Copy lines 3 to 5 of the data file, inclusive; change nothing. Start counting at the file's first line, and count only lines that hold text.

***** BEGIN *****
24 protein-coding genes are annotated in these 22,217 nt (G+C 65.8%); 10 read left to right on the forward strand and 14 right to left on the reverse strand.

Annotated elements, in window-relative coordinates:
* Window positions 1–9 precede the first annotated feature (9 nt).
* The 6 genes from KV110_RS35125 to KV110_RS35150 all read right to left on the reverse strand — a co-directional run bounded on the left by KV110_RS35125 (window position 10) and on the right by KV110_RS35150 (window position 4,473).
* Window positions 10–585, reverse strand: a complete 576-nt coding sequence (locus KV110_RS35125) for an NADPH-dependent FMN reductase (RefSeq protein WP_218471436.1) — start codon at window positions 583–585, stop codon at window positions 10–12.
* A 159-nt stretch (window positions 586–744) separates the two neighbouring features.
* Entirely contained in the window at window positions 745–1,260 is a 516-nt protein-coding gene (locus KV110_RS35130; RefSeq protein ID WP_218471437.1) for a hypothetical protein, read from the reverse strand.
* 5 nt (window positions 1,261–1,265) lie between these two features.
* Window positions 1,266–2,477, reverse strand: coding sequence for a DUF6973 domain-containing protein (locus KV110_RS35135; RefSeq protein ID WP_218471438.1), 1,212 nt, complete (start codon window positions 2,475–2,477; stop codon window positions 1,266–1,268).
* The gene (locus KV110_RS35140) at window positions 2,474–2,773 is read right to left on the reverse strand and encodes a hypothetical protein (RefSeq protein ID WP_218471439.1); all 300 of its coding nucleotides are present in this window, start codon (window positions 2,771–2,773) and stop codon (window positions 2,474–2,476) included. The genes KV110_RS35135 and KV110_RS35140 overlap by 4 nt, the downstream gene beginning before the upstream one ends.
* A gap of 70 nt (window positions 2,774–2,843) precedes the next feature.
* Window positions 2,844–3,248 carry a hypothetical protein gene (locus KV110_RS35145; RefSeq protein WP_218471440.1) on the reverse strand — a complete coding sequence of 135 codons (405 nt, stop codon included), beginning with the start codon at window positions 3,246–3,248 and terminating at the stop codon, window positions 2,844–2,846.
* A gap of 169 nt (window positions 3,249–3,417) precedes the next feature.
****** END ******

* Window positions 1–9 precede the first annotated feature (9 nt).
* The 6 genes from KV110_RS35125 to KV110_RS35150 all read right to left on the reverse strand — a co-directional run bounded on the left by KV110_RS35125 (window position 10) and on the right by KV110_RS35150 (window position 4,473).
* Window positions 10–585, reverse strand: a complete 576-nt coding sequence (locus KV110_RS35125) for an NADPH-dependent FMN reductase (RefSeq protein WP_218471436.1) — start codon at window positions 583–585, stop codon at window positions 10–12.